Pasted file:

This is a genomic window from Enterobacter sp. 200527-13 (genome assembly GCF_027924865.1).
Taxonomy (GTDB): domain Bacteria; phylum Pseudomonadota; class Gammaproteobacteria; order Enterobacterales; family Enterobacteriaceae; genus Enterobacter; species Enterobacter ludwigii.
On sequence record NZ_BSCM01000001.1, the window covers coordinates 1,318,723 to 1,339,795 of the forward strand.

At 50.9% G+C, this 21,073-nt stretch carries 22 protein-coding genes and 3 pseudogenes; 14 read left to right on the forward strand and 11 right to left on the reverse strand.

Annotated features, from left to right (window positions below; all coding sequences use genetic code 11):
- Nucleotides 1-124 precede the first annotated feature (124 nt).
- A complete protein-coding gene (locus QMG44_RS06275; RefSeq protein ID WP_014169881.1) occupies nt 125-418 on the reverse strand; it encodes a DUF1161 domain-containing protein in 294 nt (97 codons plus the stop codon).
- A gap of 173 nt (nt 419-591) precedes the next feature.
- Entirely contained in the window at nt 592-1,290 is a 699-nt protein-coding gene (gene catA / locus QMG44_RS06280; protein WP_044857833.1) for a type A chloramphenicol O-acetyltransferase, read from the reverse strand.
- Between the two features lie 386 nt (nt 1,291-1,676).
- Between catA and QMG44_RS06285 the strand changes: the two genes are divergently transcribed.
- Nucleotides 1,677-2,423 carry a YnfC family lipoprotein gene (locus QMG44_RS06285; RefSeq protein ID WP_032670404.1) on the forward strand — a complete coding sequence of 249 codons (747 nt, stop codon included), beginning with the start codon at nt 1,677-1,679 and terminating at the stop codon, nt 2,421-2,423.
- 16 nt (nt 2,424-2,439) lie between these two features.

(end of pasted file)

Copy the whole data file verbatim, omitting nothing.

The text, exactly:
This is a genomic window from Enterobacter sp. 200527-13 (genome assembly GCF_027924865.1).
Taxonomy (GTDB): domain Bacteria; phylum Pseudomonadota; class Gammaproteobacteria; order Enterobacterales; family Enterobacteriaceae; genus Enterobacter; species Enterobacter ludwigii.
On sequence record NZ_BSCM01000001.1, the window covers coordinates 1,318,723 to 1,339,795 of the forward strand.

At 50.9% G+C, this 21,073-nt stretch carries 22 protein-coding genes and 3 pseudogenes; 14 read left to right on the forward strand and 11 right to left on the reverse strand.

Annotated features, from left to right (window positions below; all coding sequences use genetic code 11):
- Nucleotides 1-124 precede the first annotated feature (124 nt).
- A complete protein-coding gene (locus QMG44_RS06275; RefSeq protein ID WP_014169881.1) occupies nt 125-418 on the reverse strand; it encodes a DUF1161 domain-containing protein in 294 nt (97 codons plus the stop codon).
- A gap of 173 nt (nt 419-591) precedes the next feature.
- Entirely contained in the window at nt 592-1,290 is a 699-nt protein-coding gene (gene catA / locus QMG44_RS06280; protein WP_044857833.1) for a type A chloramphenicol O-acetyltransferase, read from the reverse strand.
- Between the two features lie 386 nt (nt 1,291-1,676).
- Between catA and QMG44_RS06285 the strand changes: the two genes are divergently transcribed.
- Nucleotides 1,677-2,423 carry a YnfC family lipoprotein gene (locus QMG44_RS06285; RefSeq protein ID WP_032670404.1) on the forward strand — a complete coding sequence of 249 codons (747 nt, stop codon included), beginning with the start codon at nt 1,677-1,679 and terminating at the stop codon, nt 2,421-2,423.
- 16 nt (nt 2,424-2,439) lie between these two features.